Chinese activist Kwon Pyong’ fled to South Korea on jet ski
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He had traveled about 300km (186 miles) across the Yellow Sea using binoculars and a compass, but then got stuck.

According to local reports, he is Kwon Pyong, a critic of President Xi Jinping.

Seoul’s Chinese embassy declined to comment.

To prevent activists from leaving Chinese territory, Beijing has increased its use of exit bans at airports and other legal border crossings.

Several pro-Beijing countries in south-east Asia will no longer accept asylum seekers, making it harder for dissidents to flee.

Lu Siwei, a noted Chinese human rights lawyer, was captured in Laos last month and returned to China before joining his family.

It is perhaps one of the more extreme escape attempts seen in modern times to jet ski across choppy waters to South Korea.

He was towing five barrels of fuel from Shandong province behind the 1800cc machine, according to the coast guard.

“He refilled the petrol on the ride and dumped the empty barrels into the sea,” it said, adding he got into trouble near a cruise terminal off the western port of Incheon.

Despite not identifying the man, the coast guard said he was detained last Wednesday for trying to “smuggle himself” into the city. He is not suspected of being a spy. On Tuesday, Lee Dae-seon, a campaigner from non-profit Dialogue China, told the AFP news agency that Mr Kwon, 35, escaped.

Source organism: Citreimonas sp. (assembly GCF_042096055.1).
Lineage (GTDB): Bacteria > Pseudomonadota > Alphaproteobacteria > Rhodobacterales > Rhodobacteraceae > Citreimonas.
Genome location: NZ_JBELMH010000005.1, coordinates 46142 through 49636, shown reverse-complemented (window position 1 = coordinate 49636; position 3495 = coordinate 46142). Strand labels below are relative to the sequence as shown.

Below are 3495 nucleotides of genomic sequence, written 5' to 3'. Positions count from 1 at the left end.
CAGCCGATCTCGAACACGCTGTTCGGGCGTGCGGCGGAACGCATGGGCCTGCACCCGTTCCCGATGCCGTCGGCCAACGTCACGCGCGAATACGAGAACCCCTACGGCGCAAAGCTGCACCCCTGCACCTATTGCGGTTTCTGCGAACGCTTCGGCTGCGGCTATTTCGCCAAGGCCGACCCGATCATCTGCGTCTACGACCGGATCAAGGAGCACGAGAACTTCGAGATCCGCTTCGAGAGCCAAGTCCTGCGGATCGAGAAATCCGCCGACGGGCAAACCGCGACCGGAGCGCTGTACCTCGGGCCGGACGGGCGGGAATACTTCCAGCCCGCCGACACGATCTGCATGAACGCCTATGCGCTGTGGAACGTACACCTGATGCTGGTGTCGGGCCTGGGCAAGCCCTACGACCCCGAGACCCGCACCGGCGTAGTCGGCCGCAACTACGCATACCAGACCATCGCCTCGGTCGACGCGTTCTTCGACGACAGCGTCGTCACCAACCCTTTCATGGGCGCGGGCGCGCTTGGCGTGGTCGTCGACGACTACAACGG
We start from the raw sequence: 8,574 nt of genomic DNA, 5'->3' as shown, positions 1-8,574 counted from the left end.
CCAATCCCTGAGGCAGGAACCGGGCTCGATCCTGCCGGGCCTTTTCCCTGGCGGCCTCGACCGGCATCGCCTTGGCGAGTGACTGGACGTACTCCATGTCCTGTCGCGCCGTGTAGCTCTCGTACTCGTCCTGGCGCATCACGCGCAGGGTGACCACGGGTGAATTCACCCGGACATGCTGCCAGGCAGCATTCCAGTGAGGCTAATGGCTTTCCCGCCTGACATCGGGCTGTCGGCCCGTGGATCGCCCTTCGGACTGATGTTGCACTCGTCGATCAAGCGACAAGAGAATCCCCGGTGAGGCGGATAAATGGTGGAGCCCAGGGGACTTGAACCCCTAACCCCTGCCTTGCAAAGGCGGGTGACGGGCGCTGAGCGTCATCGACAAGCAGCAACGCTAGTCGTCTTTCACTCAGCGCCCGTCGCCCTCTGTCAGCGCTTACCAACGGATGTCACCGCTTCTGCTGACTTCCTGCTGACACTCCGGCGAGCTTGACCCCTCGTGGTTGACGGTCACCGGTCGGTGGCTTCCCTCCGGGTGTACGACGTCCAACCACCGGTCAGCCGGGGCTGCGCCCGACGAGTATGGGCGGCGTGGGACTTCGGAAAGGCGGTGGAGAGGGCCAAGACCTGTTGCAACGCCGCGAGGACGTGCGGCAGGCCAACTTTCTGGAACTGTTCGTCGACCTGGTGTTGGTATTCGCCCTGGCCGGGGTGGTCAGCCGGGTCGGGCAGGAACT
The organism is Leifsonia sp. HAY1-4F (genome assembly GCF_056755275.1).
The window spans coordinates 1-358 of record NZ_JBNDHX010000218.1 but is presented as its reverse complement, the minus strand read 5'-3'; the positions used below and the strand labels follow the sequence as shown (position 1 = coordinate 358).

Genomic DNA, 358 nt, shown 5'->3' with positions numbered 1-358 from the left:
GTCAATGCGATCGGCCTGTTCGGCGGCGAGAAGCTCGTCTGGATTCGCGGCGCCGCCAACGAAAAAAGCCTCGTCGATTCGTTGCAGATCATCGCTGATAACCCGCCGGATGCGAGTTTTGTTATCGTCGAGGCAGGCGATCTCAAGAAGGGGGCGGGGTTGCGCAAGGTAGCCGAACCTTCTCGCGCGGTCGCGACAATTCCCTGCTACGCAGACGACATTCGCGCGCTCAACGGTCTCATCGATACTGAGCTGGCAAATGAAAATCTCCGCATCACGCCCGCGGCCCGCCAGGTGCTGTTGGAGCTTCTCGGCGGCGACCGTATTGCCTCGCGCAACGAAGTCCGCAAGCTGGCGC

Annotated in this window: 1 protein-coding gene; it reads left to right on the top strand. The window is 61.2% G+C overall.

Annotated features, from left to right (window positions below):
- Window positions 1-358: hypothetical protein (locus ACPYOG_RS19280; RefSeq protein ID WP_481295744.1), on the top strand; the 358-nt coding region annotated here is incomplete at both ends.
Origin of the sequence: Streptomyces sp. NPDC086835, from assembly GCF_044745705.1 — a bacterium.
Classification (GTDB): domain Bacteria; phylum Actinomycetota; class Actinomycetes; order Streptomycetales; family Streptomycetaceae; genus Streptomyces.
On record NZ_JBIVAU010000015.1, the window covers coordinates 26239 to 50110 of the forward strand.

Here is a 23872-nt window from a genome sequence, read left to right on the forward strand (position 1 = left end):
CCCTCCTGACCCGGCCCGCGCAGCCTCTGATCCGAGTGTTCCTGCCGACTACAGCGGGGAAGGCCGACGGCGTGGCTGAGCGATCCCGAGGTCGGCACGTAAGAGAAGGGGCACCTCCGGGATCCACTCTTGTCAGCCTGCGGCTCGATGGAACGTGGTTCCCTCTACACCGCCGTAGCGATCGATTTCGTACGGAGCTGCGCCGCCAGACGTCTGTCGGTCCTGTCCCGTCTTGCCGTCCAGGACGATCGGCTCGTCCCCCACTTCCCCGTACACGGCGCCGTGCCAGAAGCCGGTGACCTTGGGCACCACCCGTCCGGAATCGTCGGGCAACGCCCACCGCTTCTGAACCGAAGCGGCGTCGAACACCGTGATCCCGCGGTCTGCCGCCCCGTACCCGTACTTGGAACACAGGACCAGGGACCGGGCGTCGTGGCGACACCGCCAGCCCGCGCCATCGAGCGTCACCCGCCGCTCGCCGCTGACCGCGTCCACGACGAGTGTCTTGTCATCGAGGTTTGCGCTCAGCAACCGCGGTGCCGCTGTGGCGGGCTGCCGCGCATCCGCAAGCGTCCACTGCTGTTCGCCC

For publicly criticizing President Xi, Mr Kwon spent time in prison in China.

Attempting to leave China by regular travel routes in order to claim asylum is highly likely to have caused him problems, and he is likely to have been subjected to an exit ban.

He said: “While [Mr Kwon’s means of entry into South Korea in violation of the law were wrong, his life-risking crossing into South Korea was motivated by the surveillance of the Chinese authorities and political persecution of Kwon since 2016.”

Mr Kwon is now considering whether to apply for refugee status in South Korea – which grants only a handful of requests each year – or a third country.